'Fight Club,' Canada's most difficult rock climbing route, established in Alberta

A 23-year-old German climber is the first to complete the 5.15b route on Sulphur Mountain in Banff.

German climber Alex Megos completes 5.15b overhang in Banff

German climber Alex Megos, 23, has completed the most technically difficult rock climbing route in Canada. (Brandon Pullan/Gripped)

Originally published August 16.

Alex Megos has just ascended the toughest rock climbing route in Canada.

The 23-year-old German man completed the newly-established route on Sunday in Raven Crag, located on Sulphur Mountain above the town of Banff.

"The route is an overhang, basically, from the bottom to the top and it's about 20 metres long," Megos told the Calgary Eyeopener on Tuesday.

Lead climbing and harnessed into a rope, it took Megos five days and "at least" 10 falls to complete the climb in one go.

And so, it's fitting that he's named the route "Fight Club" after the 1999 Hollywood film which deals with issue of battling one's internal demons.

Megos has been traveling around the world since 2012, climbing the world's hardest routes.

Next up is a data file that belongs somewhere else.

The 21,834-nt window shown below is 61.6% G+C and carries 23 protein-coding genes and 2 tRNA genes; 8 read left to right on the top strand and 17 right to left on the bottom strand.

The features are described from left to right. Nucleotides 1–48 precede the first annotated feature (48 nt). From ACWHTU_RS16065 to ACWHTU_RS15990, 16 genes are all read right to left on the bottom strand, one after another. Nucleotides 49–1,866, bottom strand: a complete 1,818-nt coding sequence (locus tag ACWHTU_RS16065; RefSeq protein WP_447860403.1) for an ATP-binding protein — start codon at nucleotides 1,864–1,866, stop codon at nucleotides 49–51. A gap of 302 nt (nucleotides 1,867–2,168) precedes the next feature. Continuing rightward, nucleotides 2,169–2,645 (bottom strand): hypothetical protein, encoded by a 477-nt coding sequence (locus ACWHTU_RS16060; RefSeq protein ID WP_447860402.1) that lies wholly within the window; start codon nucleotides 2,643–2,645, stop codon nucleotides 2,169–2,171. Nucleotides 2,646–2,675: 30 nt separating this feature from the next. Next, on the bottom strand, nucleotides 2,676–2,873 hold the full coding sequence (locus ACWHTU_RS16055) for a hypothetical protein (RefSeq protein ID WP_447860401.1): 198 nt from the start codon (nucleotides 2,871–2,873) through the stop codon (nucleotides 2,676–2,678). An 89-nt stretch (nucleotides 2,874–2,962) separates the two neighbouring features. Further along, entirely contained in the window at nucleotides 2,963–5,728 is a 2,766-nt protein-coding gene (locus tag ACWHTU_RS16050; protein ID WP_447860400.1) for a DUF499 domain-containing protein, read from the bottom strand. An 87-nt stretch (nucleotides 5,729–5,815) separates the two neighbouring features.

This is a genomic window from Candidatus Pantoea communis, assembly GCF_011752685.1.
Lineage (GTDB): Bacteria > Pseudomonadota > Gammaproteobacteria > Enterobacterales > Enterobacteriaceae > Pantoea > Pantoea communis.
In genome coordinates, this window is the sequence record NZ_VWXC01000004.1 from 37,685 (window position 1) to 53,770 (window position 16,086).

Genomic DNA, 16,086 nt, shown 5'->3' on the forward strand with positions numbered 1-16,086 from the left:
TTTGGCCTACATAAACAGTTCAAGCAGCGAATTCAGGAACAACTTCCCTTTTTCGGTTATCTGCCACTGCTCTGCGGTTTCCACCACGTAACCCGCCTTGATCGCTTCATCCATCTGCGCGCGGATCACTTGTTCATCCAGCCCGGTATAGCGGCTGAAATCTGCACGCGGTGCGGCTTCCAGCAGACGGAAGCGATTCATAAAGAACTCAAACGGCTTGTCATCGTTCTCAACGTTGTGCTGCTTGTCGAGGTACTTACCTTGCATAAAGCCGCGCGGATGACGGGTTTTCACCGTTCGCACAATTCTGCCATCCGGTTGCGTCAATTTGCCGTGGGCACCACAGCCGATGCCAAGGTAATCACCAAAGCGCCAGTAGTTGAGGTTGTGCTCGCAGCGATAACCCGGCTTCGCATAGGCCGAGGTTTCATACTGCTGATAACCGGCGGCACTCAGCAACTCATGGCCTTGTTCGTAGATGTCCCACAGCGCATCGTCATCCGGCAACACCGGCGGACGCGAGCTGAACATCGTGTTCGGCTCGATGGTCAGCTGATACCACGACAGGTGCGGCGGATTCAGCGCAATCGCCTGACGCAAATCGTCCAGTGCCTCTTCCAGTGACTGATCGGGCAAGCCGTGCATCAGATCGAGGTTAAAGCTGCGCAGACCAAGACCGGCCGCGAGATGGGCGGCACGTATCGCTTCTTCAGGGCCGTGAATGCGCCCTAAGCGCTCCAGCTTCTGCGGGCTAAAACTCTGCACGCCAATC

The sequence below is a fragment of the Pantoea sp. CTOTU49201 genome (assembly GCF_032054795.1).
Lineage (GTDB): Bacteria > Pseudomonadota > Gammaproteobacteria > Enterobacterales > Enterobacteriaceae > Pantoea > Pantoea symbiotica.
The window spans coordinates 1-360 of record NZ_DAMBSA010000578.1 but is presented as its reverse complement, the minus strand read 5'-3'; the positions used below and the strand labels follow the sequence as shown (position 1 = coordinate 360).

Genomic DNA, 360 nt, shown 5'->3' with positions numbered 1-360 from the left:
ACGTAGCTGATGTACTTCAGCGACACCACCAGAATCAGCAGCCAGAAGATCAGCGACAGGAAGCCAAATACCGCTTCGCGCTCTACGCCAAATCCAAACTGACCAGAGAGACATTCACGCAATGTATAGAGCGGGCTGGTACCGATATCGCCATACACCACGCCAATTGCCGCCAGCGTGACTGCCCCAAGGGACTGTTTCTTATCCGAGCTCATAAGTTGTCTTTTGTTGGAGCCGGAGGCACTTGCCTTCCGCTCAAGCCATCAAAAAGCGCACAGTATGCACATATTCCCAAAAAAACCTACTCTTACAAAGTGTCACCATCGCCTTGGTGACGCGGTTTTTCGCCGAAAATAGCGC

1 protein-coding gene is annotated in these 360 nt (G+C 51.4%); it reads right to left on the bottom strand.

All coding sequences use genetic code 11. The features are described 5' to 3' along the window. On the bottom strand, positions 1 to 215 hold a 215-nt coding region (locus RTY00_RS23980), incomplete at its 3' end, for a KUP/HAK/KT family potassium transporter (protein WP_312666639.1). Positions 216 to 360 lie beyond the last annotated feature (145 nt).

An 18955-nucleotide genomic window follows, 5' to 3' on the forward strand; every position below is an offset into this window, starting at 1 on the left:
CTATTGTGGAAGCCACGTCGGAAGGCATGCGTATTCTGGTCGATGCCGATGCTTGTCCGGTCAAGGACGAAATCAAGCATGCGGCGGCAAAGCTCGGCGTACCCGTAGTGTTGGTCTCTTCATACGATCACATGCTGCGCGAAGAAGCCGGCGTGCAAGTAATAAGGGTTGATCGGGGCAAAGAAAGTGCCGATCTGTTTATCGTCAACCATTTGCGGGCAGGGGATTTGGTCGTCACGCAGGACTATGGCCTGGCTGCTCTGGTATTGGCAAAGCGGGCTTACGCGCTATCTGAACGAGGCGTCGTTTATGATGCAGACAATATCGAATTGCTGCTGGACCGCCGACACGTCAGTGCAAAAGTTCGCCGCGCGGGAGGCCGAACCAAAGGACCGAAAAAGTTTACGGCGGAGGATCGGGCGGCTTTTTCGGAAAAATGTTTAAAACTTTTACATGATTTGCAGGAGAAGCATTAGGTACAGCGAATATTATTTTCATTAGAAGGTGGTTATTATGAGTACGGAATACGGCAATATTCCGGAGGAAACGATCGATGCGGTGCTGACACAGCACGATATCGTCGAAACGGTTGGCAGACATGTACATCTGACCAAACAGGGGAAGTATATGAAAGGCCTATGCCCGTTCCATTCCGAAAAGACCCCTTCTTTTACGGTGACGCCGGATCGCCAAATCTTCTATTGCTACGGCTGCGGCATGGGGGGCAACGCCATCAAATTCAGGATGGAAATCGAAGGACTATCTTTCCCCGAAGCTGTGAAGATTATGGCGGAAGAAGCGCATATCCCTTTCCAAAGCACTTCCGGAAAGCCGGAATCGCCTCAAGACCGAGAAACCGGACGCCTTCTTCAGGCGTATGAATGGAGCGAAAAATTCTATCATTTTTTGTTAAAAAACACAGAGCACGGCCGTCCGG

It's a 5.15b

The difficulty rating of a climbing route increases as the holds (the cracks and holes climbers use to pull themselves up the rock wall) get smaller and further apart.

"There's a lot of climbing jargon that goes along with this stuff, and what we're talking about here is grades," said Brandon Pullan, editor of Gripped magazine.

Under the Yosemite Decimal System, rock climbing grades start at 5.0 and once you hit 5.10 — each number increases incrementally by letters (5.10a, 5.10b all the way to 5.15d).

"Up until the early 1990s the hardest climbs in the world were 5.14d and they were in Europe," said Pullan. 

Today, the three most difficult sports climbing routes in the world are Dura Dura (Spain), Change (Norway) and Vasil Vasil (Czech Republic) — all of which are 5.15c. 

Fight Club is a 5.15b and is the first climb in Canada to be given that rating.

​"For the world of climbing it's one of the biggest deals of the decade," said Pullan.

German climber Alex Megos, 23, has spent the last four years ascending the toughest rock walls in the world. (Brandon Pullan/Gripped )

Old route given new life

The Fight Club is actually an extension of an old climbing route.

In the 1990s, a mountain guide named Peter Arbic bolted the lower half of the route.

"But he stopped because he thought it would be too difficult," said Pullan.

In anticipation of Megos' visit to Canada, Canmore climber Sonnie Trotter extended the route higher up — doubling its length and increasing its difficulty. 

Pullan said the new route will most certainly put Banff National Park "on the map" for some the world's most elite rock climbers.

We talk to a German mountain climber who has just made Canadian climbing history by scaling a challenging route near Banff.

With files from the CBC's Caroline Wagner and the Calgary Eyeopener